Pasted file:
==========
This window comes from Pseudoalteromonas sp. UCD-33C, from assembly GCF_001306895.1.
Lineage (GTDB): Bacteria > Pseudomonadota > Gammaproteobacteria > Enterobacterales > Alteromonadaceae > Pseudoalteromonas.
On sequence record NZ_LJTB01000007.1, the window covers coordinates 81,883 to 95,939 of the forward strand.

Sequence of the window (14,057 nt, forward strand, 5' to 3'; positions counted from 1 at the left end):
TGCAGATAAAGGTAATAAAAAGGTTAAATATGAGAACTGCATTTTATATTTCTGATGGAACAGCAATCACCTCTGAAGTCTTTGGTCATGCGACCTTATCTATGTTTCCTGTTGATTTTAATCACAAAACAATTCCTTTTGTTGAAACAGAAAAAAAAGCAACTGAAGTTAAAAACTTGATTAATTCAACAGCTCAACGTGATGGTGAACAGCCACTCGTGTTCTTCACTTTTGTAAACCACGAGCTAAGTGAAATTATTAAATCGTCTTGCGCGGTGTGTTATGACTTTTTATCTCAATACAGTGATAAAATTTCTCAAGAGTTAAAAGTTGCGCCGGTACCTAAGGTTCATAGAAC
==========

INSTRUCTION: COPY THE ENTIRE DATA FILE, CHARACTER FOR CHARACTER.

This window comes from Pseudoalteromonas sp. UCD-33C, from assembly GCF_001306895.1.
Lineage (GTDB): Bacteria > Pseudomonadota > Gammaproteobacteria > Enterobacterales > Alteromonadaceae > Pseudoalteromonas.
On sequence record NZ_LJTB01000007.1, the window covers coordinates 81,883 to 95,939 of the forward strand.

Sequence of the window (14,057 nt, forward strand, 5' to 3'; positions counted from 1 at the left end):
TGCAGATAAAGGTAATAAAAAGGTTAAATATGAGAACTGCATTTTATATTTCTGATGGAACAGCAATCACCTCTGAAGTCTTTGGTCATGCGACCTTATCTATGTTTCCTGTTGATTTTAATCACAAAACAATTCCTTTTGTTGAAACAGAAAAAAAAGCAACTGAAGTTAAAAACTTGATTAATTCAACAGCTCAACGTGATGGTGAACAGCCACTCGTGTTCTTCACTTTTGTAAACCACGAGCTAAGTGAAATTATTAAATCGTCTTGCGCGGTGTGTTATGACTTTTTATCTCAATACAGTGATAAAATTTCTCAAGAGTTAAAAGTTGCGCCGGTACCTAAGGTTCATAGAAC